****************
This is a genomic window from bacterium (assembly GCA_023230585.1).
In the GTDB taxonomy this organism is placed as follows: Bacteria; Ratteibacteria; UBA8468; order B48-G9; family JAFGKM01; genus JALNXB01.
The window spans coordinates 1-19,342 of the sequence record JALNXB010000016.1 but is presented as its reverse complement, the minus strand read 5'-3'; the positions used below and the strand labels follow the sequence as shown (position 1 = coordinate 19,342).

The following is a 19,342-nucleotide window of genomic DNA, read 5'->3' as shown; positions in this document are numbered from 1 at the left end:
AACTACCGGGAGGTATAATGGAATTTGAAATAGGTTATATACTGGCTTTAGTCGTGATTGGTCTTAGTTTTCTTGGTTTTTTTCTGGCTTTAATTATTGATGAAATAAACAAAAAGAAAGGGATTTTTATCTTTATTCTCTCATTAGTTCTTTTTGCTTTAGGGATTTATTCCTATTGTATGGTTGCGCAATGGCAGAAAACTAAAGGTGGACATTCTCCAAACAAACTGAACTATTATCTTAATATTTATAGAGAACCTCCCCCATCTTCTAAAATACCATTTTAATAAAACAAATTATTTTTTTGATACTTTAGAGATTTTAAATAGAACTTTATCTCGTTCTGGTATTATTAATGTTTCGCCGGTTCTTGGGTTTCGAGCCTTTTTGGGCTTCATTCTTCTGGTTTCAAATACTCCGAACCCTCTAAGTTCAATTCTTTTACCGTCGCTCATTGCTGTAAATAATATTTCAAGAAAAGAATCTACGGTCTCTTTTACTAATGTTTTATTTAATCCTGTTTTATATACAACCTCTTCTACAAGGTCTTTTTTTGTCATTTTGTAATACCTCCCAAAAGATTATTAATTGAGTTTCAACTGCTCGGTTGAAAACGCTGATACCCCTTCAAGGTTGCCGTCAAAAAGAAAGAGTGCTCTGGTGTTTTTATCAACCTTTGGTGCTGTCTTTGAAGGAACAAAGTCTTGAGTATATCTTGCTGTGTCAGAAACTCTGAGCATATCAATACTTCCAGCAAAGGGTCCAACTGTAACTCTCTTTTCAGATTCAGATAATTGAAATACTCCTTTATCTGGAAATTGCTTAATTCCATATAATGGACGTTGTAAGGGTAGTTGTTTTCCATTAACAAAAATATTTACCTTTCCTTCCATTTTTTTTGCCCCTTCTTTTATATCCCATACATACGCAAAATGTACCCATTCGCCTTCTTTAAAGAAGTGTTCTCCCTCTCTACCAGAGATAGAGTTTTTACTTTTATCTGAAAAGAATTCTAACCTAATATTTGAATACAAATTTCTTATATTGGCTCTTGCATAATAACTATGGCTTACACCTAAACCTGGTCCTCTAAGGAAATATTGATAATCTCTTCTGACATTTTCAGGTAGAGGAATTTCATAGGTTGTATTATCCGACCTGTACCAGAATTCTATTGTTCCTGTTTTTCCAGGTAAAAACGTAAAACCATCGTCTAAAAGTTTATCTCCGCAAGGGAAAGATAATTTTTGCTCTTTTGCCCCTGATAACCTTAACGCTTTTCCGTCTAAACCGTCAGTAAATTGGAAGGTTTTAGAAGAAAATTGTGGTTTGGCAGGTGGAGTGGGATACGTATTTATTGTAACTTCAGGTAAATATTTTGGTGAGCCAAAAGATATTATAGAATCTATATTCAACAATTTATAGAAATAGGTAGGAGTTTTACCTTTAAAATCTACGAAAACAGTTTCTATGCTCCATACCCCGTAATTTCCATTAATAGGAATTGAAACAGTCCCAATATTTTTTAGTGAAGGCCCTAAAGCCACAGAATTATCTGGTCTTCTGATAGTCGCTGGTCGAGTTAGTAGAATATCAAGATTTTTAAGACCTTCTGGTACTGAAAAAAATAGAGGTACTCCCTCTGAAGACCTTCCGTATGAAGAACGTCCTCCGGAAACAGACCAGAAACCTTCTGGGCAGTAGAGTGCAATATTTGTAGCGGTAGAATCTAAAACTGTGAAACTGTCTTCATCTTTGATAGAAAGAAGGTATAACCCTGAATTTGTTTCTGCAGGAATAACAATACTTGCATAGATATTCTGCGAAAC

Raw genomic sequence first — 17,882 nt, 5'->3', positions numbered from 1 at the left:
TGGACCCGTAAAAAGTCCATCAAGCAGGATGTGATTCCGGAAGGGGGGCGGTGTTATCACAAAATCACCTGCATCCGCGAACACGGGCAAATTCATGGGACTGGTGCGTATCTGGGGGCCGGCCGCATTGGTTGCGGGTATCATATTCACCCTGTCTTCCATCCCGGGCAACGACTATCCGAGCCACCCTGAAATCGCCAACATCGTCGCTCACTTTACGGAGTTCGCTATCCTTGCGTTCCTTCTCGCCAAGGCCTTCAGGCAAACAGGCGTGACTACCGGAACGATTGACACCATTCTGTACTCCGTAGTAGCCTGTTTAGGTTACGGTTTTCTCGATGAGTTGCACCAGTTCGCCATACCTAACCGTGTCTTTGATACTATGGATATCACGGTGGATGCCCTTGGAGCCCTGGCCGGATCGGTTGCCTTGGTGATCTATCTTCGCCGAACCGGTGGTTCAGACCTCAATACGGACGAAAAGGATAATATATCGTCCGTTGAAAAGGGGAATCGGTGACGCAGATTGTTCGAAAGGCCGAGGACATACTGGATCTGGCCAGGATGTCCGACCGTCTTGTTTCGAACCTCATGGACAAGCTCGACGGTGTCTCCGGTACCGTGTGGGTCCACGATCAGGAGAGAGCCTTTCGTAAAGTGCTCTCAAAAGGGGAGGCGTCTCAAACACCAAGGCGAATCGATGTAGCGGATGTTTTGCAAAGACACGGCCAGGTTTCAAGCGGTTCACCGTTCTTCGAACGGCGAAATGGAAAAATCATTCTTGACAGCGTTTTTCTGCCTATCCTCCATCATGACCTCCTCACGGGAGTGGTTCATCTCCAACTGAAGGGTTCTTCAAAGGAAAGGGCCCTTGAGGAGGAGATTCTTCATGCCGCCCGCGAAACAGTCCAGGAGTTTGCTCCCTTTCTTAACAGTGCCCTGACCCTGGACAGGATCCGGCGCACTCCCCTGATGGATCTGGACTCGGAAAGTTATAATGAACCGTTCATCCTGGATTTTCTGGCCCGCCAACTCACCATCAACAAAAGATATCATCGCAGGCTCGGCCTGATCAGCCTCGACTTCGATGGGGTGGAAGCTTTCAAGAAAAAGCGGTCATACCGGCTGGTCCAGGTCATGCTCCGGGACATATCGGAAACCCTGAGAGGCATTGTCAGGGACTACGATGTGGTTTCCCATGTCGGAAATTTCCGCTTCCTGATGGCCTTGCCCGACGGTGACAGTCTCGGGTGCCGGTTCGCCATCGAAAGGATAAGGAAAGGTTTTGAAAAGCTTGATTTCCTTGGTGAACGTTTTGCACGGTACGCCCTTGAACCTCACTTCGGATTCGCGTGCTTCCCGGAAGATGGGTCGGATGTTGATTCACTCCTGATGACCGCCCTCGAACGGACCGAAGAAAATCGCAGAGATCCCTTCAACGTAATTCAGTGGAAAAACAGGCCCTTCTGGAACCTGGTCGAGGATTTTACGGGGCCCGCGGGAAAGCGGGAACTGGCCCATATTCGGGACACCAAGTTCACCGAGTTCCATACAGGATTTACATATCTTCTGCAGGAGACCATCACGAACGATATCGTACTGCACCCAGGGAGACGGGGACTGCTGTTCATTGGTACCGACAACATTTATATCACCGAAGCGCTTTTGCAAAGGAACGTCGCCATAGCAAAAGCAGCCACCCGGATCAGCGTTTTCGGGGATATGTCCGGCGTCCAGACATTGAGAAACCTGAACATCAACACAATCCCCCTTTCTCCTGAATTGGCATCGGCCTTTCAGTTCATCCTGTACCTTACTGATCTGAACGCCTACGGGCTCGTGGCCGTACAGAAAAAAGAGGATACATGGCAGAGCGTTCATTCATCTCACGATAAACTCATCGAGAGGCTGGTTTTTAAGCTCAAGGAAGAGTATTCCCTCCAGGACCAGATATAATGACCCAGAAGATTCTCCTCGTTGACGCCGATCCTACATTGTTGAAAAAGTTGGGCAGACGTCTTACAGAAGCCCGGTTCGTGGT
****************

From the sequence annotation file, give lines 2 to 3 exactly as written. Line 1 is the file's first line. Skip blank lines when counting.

In the GTDB taxonomy this organism is placed as follows: Bacteria; Ratteibacteria; UBA8468; order B48-G9; family JAFGKM01; genus JALNXB01.
The window spans coordinates 1-19,342 of the sequence record JALNXB010000016.1 but is presented as its reverse complement, the minus strand read 5'-3'; the positions used below and the strand labels follow the sequence as shown (position 1 = coordinate 19,342).